Liang added that when they were searching for online pharmacies, the first 10 pages of hits was comprised entirely of fake pharmacies, and they did not come to a legitimate site until page 10 in the Google search results.

The new "BeSafeRx" website allows consumers to check a pharmacy's license through state boards of pharmacy, as well as providing tips for shopping online and seeing the signs of a fake pharmacy.

"We want consumers to be able to get safe, effective, high-quality drugs," Hamburg said. "And if they want to order them online that is terrific, but use a safe and legal online pharmacy."

"The important messages," Hamburg added, "are have a prescription, know your online pharmacy, make sure it is safe and take your medication as directed."

The National Association of Boards of Pharmacy also recommends only using Internet pharmacies accredited through Verified Internet Pharmacy Practice Sites or Vet-VIPPS program. It also provides a listing of "Not Recommended Sites."

Copyright 2012 ABC News Radio


You Say ‘Durezol,’ I Say ‘Duresal’ -- FDA Warns of Drug Mix-Ups

Comstock/Thinkstock(WASHINGTON) -- If you want the prescription eye drops called Durezol, make sure your pharmacist doesn’t hand you a bottle of the salicylic acid-containing wart remedy Duresal.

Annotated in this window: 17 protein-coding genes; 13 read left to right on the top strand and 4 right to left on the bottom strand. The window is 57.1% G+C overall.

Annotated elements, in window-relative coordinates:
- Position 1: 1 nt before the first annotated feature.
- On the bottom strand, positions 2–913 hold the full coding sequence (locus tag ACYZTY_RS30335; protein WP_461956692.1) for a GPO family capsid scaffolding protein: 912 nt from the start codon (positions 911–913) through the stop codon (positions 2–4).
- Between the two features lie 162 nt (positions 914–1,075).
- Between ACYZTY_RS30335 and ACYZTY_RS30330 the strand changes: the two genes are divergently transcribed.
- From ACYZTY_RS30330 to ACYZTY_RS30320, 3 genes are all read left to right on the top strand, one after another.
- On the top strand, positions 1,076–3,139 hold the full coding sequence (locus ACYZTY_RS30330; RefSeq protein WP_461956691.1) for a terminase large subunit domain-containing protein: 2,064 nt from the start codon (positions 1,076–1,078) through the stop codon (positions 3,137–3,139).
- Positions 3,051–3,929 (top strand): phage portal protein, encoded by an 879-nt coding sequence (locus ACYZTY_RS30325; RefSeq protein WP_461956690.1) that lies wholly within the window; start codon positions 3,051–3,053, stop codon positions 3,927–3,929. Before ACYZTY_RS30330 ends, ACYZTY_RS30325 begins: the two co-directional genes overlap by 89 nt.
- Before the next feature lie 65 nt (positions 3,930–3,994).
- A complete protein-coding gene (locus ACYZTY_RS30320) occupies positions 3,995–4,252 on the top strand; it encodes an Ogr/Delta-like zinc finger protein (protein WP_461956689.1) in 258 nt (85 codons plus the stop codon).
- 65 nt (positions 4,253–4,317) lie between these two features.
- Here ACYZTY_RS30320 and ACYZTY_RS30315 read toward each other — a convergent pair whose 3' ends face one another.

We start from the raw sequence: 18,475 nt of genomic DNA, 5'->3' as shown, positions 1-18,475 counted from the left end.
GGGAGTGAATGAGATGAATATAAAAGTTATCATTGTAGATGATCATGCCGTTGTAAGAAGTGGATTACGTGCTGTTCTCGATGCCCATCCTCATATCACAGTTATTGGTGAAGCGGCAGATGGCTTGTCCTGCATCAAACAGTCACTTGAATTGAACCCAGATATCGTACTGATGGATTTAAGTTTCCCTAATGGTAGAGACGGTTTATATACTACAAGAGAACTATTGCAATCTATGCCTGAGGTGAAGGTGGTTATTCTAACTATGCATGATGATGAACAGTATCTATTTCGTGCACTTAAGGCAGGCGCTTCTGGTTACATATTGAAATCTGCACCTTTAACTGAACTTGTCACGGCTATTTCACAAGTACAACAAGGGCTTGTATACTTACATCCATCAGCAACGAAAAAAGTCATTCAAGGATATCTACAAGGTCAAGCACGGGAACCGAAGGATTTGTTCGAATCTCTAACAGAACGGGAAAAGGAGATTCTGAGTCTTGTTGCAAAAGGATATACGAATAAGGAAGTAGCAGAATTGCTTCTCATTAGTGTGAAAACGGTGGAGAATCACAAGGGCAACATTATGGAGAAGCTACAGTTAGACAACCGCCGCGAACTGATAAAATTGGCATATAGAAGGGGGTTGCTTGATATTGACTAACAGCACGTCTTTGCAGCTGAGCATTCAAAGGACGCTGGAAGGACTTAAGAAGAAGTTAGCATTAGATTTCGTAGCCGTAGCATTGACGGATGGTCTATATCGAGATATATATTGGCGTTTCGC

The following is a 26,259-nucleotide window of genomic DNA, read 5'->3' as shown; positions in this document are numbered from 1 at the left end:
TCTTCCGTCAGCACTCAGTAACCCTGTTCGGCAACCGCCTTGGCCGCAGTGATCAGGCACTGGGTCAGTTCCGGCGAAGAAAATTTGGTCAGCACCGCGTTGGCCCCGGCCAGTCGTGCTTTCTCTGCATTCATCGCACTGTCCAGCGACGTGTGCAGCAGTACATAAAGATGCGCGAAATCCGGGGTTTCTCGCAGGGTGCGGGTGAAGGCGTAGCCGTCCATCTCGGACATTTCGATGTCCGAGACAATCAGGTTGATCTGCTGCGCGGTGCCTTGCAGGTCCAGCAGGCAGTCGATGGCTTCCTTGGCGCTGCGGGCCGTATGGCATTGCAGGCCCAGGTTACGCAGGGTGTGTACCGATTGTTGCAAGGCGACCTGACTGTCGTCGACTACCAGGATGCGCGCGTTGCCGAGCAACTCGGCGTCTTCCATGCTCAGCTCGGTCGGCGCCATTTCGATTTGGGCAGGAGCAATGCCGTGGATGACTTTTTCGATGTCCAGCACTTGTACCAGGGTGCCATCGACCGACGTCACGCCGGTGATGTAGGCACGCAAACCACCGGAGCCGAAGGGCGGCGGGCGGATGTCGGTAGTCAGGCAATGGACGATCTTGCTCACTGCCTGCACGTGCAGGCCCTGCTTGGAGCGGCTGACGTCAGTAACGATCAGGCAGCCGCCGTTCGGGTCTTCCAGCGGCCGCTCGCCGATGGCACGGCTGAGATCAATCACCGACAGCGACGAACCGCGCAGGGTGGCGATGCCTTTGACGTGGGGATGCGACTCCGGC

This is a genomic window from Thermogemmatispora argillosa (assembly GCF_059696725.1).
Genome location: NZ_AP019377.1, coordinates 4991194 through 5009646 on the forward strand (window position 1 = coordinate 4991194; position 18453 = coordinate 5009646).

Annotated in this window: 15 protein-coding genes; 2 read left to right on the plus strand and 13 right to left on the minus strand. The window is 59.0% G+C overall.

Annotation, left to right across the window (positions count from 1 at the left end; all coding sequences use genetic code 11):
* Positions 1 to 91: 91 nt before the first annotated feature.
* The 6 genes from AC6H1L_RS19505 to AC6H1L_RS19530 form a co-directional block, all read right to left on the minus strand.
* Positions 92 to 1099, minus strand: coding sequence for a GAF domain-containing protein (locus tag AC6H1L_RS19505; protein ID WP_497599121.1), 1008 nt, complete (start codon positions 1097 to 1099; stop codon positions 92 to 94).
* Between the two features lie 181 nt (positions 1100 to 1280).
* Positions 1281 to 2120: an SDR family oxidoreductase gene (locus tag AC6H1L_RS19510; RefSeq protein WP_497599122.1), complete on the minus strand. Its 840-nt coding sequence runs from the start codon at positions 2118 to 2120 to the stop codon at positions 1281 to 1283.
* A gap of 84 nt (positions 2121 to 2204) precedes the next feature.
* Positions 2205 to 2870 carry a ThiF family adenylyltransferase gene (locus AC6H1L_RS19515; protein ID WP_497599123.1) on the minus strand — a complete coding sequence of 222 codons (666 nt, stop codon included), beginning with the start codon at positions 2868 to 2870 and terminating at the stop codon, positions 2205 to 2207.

At least one patient has been seriously injured in just such a mix-up, according to a warning to pharmacists and health care professionals the U.S. Food and Drug Administration issued Wednesday. And according to the FDA, several other cases of confusion between the two drugs have been reported, likely as a consequence of the similarities between the names of the two very different drugs.

It’s far from the first time similar names have led to confusion and drug mix-ups, and it’s unlikely to be the last. After all, in the sea of drugs available to treat everything from your anemia to your zygomycosis, there are bound to be some names that resemble each other. The FDA, as part of the drug approval process, screens the names of these medications in an effort to ensure that they don’t sound too much like an existing medicine.

In this case, however, Durasal was never required to undergo the FDA’s drug approval process; subsequently, its name was never vetted. To make matters worse, Durasal entered the market shortly after the FDA had already approved Durezol.

It may also be worth noting that the packaging for Durasal, displayed on the National Institute of Health’s DailyMed site, includes the warning “NOT FOR USE IN EYES” in its design.

As of Wednesday, Elorac, Inc. -- the Vernon Hills, Ill.,-based distributor of Durasal -- had not yet responded to inquiries from the FDA regarding the removal of the product from the marketplace or its recall. A message left with Elorac on Thursday afternoon requesting comment was not immediately answered.